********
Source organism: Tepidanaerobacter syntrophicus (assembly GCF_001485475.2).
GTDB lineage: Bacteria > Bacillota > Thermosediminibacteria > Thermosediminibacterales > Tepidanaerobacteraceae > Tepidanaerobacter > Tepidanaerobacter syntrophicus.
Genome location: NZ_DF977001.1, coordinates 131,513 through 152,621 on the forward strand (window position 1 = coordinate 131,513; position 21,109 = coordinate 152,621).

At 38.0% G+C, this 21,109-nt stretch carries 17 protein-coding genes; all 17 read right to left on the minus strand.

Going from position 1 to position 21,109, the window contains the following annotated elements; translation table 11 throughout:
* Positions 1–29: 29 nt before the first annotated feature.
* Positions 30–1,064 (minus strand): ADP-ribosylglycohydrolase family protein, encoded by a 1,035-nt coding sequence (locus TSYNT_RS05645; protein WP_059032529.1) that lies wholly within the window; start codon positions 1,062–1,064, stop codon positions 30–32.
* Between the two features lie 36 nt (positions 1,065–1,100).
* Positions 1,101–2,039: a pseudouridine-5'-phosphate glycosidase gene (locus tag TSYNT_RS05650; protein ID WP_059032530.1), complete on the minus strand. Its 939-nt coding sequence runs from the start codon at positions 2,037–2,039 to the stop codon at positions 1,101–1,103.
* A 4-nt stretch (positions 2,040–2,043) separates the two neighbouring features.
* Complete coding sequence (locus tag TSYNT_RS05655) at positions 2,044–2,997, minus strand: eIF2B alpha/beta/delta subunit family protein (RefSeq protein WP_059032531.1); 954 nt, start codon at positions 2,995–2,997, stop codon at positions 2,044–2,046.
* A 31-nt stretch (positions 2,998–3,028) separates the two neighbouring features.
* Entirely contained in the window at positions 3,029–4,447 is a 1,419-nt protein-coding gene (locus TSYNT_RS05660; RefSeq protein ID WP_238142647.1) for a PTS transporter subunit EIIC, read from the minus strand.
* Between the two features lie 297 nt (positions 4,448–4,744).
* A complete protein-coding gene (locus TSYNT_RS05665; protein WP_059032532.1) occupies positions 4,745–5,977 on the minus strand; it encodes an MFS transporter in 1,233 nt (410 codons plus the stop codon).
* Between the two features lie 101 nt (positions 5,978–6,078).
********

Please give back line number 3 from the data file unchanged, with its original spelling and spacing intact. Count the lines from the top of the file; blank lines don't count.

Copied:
Genome location: NZ_DF977001.1, coordinates 131,513 through 152,621 on the forward strand (window position 1 = coordinate 131,513; position 21,109 = coordinate 152,621).